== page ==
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How to successfully run a feminist, experimental music and art fest on no money

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Success is a flexible concept. When we set out to put together the first Titwrench fest back in 2009, it definitely wasn't about success in terms of money. In fact, that's what I see as the biggest problem with the DIY culture in which I'm involved -- none of us have any money and, in turn, we always assume our audience never has any money. By the law of attraction, that would mean we wouldn't make any money. And with the 2013 edition of Titwrench, I don't think we did.

See also: You can't hate everything: How Treefort Music Fest changed my mind about music festivals

But in our little festival world, where success has never been measured by money, this year's Titwrench ranks as a total success. We brought out artists, musicians, dancers, MCs and poets from across the U.S. who engaged our all-ages audience with performances they had never seen before. We put on a three-day festival with no injuries or deaths and zero logistical problems.

The first important piece to having a successful DIY festival is working with an appropriate venue for what you're trying to do. This year, Titwrench took over Glob, a warehouse that has been home to many Titwrench festival days and fundraising events over the past five years. The multi-level, indoor/outdoor space that has only been visited by the cops once (that I know of) in its almost-decade existence, and has served us well.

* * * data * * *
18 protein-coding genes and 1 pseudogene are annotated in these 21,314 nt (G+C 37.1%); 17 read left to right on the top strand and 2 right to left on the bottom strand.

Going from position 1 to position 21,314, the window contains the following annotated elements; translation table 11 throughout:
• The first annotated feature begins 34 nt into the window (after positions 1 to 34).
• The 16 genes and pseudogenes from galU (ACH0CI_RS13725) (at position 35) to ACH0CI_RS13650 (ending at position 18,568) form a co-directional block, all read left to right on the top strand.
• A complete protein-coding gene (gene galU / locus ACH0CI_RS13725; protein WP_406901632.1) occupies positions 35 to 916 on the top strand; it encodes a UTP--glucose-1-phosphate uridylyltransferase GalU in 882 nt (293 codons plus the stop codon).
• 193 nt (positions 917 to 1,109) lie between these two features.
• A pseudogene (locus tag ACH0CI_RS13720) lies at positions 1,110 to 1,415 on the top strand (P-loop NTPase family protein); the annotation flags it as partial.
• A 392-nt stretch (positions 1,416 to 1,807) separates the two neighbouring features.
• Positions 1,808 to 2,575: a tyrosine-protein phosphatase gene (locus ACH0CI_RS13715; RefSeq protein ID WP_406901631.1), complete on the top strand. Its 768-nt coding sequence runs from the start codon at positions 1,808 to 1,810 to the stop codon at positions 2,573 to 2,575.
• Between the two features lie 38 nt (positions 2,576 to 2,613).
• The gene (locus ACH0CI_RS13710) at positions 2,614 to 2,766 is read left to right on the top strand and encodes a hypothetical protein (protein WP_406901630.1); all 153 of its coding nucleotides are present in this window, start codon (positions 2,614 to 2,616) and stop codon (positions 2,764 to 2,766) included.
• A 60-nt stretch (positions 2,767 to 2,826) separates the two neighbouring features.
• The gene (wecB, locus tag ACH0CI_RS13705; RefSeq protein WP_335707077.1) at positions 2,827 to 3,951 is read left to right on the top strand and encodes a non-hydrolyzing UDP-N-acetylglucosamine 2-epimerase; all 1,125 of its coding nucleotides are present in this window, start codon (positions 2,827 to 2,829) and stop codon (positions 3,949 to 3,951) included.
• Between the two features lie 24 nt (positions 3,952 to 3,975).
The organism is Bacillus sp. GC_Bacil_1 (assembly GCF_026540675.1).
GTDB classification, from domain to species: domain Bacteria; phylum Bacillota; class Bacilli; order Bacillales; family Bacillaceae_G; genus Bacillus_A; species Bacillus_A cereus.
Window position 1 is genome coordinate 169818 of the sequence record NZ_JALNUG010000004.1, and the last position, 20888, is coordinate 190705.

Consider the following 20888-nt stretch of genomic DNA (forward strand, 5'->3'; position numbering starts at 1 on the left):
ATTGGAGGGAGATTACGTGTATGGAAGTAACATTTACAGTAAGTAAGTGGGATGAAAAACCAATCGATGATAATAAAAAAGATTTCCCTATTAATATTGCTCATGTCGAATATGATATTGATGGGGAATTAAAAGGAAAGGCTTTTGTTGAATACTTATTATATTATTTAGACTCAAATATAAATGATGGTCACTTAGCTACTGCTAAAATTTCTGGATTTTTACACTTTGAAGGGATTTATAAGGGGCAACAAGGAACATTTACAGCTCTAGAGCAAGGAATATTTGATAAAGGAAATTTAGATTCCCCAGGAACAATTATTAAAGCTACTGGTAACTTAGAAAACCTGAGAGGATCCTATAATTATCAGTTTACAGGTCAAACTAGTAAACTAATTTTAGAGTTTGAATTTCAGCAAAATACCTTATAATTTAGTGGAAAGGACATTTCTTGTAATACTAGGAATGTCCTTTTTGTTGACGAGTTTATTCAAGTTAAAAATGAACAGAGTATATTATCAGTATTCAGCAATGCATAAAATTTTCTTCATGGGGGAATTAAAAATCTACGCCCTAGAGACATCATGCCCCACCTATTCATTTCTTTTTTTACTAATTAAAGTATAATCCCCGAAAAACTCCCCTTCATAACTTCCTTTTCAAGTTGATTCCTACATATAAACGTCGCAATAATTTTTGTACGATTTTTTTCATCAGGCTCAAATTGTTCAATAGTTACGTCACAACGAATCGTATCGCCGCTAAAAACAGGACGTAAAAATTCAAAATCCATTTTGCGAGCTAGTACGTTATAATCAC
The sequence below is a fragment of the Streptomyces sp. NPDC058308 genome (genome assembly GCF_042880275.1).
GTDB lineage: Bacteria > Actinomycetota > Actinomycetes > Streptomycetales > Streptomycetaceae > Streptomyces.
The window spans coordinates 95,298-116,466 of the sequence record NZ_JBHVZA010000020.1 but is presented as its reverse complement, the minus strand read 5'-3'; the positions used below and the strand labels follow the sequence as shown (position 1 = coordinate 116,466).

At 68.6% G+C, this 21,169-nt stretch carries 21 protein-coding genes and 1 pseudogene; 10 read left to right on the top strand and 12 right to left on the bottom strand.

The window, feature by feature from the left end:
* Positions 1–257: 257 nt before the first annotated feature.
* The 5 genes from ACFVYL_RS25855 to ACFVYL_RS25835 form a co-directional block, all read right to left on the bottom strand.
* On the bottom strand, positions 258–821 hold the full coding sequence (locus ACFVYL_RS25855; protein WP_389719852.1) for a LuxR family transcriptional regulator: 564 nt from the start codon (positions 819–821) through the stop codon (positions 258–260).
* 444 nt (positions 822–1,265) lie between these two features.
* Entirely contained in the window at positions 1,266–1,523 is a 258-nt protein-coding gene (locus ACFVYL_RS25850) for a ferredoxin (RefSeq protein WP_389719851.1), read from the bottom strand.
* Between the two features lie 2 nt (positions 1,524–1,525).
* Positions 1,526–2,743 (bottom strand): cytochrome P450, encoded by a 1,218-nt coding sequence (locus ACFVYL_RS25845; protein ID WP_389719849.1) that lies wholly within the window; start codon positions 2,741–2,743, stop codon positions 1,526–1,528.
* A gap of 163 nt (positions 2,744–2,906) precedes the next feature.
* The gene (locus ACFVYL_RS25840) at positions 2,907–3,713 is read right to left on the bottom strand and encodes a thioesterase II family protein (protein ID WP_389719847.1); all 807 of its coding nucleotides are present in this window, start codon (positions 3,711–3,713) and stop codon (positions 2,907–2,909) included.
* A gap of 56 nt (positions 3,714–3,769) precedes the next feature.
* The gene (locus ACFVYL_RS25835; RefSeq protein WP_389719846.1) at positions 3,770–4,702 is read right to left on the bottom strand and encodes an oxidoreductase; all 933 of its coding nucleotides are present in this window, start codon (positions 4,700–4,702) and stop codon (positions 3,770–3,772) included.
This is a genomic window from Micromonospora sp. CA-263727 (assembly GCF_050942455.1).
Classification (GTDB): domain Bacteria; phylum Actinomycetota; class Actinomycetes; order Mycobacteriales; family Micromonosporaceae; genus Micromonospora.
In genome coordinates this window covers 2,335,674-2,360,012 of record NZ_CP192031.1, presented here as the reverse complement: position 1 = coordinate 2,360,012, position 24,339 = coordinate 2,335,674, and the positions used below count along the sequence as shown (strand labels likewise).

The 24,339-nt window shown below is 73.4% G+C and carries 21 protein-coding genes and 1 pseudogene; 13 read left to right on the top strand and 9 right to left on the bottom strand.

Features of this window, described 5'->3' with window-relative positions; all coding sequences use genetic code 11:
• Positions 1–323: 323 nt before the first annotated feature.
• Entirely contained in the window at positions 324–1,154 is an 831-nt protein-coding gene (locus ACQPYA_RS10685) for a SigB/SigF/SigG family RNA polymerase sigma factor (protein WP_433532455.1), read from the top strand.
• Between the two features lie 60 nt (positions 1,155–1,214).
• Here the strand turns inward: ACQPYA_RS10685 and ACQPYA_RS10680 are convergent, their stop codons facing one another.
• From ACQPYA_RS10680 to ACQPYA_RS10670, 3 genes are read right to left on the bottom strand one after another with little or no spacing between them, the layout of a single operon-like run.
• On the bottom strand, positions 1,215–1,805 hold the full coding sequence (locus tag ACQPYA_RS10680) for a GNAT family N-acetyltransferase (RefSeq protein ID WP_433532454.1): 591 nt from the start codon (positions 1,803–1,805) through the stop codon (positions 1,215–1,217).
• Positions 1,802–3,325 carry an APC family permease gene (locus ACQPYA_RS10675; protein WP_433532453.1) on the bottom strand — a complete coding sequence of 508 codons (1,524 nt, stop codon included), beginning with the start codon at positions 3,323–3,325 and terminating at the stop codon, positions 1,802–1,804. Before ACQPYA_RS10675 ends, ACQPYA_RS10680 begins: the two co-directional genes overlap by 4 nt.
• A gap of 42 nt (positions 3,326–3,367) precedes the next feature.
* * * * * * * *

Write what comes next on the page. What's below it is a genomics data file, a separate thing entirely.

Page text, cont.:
It wasn't our biggest turnout in Titwrench history, but the crowds that came out each night were there until the wee hours of the morning. As I constantly wandered the space each evening, I saw success in the number of people participating in Titwrench's non-music activities. BYO-T-shirt screening, live tarot readings and chair massage were all part of this year's events, along with make-your-own telephone microphone and moon-cycle workshops. Our community was growing and getting educated and massaged and having its future read through tarot cards and it was going great! Success was happening to us.

On the musical end of things, we definitely saw success: With a much smaller lineup of bands and performers for 2013, the show part of the fest was easier to handle. Bands from out of state made it to Denver on time, performers came early to load-in equipment and no sets ran over their allotted times. For probably the first time in Titwrench's history, we were actually on schedule. Another successful moment in DIY fest history.

Finally, the biggest success came in the after-effects -- members of the audience and performers alike approached me after everything was said and done, just to say how much it meant to them to be a part of Titwrench. When you run a small operation like this, you also get the opportunity to meet face-to-face with every single person involved. I can't imagine running a festival any other way.

In the future, we hope to get the money part figured out -- nothing sucks worse than not being able to pay the people you ask to participate in your festival. As organizers, it would be cool if we could get paid, too, but I don't see that happening anytime soon. But if we were in it for the money, I don't think we'd being putting on an all-ages, sliding-scale admission, DIY, female-centered, experimental music and art festival.


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